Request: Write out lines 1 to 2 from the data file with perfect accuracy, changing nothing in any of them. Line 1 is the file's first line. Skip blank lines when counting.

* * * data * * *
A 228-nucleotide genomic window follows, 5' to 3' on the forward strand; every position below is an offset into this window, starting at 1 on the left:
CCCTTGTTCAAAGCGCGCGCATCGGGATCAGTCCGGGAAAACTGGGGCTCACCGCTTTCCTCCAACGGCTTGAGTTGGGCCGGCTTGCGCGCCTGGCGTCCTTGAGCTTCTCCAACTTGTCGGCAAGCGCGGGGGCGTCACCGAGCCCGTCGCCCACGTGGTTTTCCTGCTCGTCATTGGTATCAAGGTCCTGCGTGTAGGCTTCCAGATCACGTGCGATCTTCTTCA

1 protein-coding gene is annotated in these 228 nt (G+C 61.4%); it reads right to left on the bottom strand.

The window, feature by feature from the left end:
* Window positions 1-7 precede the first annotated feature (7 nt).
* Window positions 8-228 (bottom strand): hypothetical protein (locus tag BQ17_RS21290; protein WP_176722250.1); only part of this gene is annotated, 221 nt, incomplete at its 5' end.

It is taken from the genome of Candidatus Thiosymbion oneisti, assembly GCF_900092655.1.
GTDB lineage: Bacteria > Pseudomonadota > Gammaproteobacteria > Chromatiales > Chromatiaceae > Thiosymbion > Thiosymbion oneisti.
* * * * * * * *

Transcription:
A 228-nucleotide genomic window follows, 5' to 3' on the forward strand; every position below is an offset into this window, starting at 1 on the left:
CCCTTGTTCAAAGCGCGCGCATCGGGATCAGTCCGGGAAAACTGGGGCTCACCGCTTTCCTCCAACGGCTTGAGTTGGGCCGGCTTGCGCGCCTGGCGTCCTTGAGCTTCTCCAACTTGTCGGCAAGCGCGGGGGCGTCACCGAGCCCGTCGCCCACGTGGTTTTCCTGCTCGTCATTGGTATCAAGGTCCTGCGTGTAGGCTTCCAGATCACGTGCGATCTTCTTCA